The Best Bicycle Bearing Grease - article comments

BikeGremlin

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To prevent article pages from being miles long, but preserve all the useful questions and answers provided over time, I've decided to copy/paste the website comments to the forum - and "move" further discussions here.

These are the comments from the article:
The Best Bicycle Bearing Grease
 
  1. Clara Massa
    05/03/2017 at 18:38
    I’m doing this bike repair / maintenance, and to practice we’re removing the wheel bearings. But there’s nothing wrong with them initially, after refit they never rotate the way they did previously. The original grease is thick and tan coloured, like some types of automotive grease. But they have bought this ‘bike grease’ and it’s this red coloured liquidy stuff, and I think it must be the wrong grease as its weight and viscosity is entirely different from what the bikes were built with. Also we don’t have clean anything to wipe the bearings with. I think those two factors are why the refited bikes get nowhere near the right spin on the wheels, but I know nothing about this subject, I know about cars and I base this on that knowledge. Is there anything else that’d cause the refitted wheels to not spin right (besides wrong grease and dirt)?
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      Relja
      05/03/2017 at 18:52
      Factory grease, if older, could be a bit dried out, so that may be the reason the old grease is thicker. Having said this, bike grease should not be liquid, it should be of a peanut butter viscosity (or Nutella cream viscosity 🙂 ).
      Old grease, if not completely removed, in case it is incompatible with the new one, could cause the grease leaking.
      However, of the causes that come to mind for wheels not spinning nicely, I’d first check brakes and wheel alignment, see if there’s something in the frame creating drag.
      Finally, getting the right pre-load when assembling bearings could cause the wheels to spin harder, or develop play. This post explains the proper procedure for wheel bearings servicing:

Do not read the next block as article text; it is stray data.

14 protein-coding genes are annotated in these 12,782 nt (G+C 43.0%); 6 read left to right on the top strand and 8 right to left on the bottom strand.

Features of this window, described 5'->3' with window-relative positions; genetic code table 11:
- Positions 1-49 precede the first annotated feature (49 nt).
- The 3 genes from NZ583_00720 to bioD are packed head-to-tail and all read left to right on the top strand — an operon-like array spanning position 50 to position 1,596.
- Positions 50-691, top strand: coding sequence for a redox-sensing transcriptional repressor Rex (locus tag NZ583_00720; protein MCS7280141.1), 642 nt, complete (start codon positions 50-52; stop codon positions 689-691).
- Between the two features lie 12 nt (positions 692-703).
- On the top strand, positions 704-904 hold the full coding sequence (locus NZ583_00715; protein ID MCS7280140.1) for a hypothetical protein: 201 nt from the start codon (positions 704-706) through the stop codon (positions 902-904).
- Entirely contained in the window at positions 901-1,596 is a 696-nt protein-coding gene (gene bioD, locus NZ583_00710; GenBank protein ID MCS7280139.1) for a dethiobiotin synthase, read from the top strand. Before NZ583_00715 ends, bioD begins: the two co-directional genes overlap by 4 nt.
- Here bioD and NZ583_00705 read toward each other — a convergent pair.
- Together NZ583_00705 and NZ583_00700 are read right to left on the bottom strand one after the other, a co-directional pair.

Bicycle hub overhaul
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    Eric
    04/06/2019 at 16:45
    Hi Relja, happy to see that I can access the English version of your web again! It seemed to be down a few days ago.
    I see that recommend the regular lithium grease. Sounds good, a lot cheaper than “special bike grease” sold in small containers, 50-100 ml for up to 10 euros or more.
    I have noticed that many bike shops use white grease, they claim that it is more water resistance. Not really worth the extra money in your opinion, I guess.
    And slightly off-topic but related, I would love to know your opinion on wax chain lube like Squirt for example.
    Thanks.
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      Relja
      04/06/2019 at 16:53
      Yes, it was down for about 2 hours – my fault. Didn’t update all the SSL/TLS certificates properly when migrating it – and set it to not allow connection without proper TLS/SSL encryption.
      As for bicycle chain lubricants, it depends on one’s preferences and priorities. The way based ones are cleaner. Though not very long lasting. Haven’t tried “Squirt” – they claim it’s long lasting.
      I wrote a few articles on that topic if that helps:
      Details, pros and cons of various types of bicycle chain lubricants
      Comparative overview of various bicycle chain lubricants